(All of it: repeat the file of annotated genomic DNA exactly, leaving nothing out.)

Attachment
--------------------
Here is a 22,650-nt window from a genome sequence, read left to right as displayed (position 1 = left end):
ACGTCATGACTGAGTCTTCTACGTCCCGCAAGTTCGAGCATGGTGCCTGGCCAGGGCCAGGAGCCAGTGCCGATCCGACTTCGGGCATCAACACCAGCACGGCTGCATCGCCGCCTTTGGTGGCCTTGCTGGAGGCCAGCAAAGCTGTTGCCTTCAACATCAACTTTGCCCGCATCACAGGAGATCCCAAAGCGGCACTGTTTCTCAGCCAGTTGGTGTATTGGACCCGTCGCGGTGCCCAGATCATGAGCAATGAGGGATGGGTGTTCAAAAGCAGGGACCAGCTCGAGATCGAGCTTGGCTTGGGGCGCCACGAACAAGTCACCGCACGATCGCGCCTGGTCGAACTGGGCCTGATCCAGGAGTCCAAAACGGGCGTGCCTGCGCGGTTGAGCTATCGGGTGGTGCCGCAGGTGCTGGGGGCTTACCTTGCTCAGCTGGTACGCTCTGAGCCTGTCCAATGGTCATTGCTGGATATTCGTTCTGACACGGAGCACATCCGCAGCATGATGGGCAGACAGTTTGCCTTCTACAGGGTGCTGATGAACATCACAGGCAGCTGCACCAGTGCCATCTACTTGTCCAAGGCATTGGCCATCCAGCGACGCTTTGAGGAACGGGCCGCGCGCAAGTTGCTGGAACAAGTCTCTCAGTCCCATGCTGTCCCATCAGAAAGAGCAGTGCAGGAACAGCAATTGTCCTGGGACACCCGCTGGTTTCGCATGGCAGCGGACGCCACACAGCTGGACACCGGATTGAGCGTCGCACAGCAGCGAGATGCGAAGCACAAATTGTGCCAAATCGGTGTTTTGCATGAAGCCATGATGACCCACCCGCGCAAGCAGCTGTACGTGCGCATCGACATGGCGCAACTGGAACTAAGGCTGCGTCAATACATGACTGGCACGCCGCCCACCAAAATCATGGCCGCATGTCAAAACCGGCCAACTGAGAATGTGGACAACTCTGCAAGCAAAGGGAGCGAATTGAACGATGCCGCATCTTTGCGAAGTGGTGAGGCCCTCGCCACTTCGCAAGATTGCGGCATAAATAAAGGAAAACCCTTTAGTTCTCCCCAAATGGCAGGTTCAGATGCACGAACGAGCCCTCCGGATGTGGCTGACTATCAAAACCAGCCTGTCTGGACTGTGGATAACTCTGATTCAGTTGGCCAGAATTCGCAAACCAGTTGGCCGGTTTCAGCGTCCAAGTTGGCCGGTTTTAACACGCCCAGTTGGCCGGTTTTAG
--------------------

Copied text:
Here is a 22,650-nt window from a genome sequence, read left to right as displayed (position 1 = left end):
ACGTCATGACTGAGTCTTCTACGTCCCGCAAGTTCGAGCATGGTGCCTGGCCAGGGCCAGGAGCCAGTGCCGATCCGACTTCGGGCATCAACACCAGCACGGCTGCATCGCCGCCTTTGGTGGCCTTGCTGGAGGCCAGCAAAGCTGTTGCCTTCAACATCAACTTTGCCCGCATCACAGGAGATCCCAAAGCGGCACTGTTTCTCAGCCAGTTGGTGTATTGGACCCGTCGCGGTGCCCAGATCATGAGCAATGAGGGATGGGTGTTCAAAAGCAGGGACCAGCTCGAGATCGAGCTTGGCTTGGGGCGCCACGAACAAGTCACCGCACGATCGCGCCTGGTCGAACTGGGCCTGATCCAGGAGTCCAAAACGGGCGTGCCTGCGCGGTTGAGCTATCGGGTGGTGCCGCAGGTGCTGGGGGCTTACCTTGCTCAGCTGGTACGCTCTGAGCCTGTCCAATGGTCATTGCTGGATATTCGTTCTGACACGGAGCACATCCGCAGCATGATGGGCAGACAGTTTGCCTTCTACAGGGTGCTGATGAACATCACAGGCAGCTGCACCAGTGCCATCTACTTGTCCAAGGCATTGGCCATCCAGCGACGCTTTGAGGAACGGGCCGCGCGCAAGTTGCTGGAACAAGTCTCTCAGTCCCATGCTGTCCCATCAGAAAGAGCAGTGCAGGAACAGCAATTGTCCTGGGACACCCGCTGGTTTCGCATGGCAGCGGACGCCACACAGCTGGACACCGGATTGAGCGTCGCACAGCAGCGAGATGCGAAGCACAAATTGTGCCAAATCGGTGTTTTGCATGAAGCCATGATGACCCACCCGCGCAAGCAGCTGTACGTGCGCATCGACATGGCGCAACTGGAACTAAGGCTGCGTCAATACATGACTGGCACGCCGCCCACCAAAATCATGGCCGCATGTCAAAACCGGCCAACTGAGAATGTGGACAACTCTGCAAGCAAAGGGAGCGAATTGAACGATGCCGCATCTTTGCGAAGTGGTGAGGCCCTCGCCACTTCGCAAGATTGCGGCATAAATAAAGGAAAACCCTTTAGTTCTCCCCAAATGGCAGGTTCAGATGCACGAACGAGCCCTCCGGATGTGGCTGACTATCAAAACCAGCCTGTCTGGACTGTGGATAACTCTGATTCAGTTGGCCAGAATTCGCAAACCAGTTGGCCGGTTTCAGCGTCCAAGTTGGCCGGTTTTAACACGCCCAGTTGGCCGGTTTTAG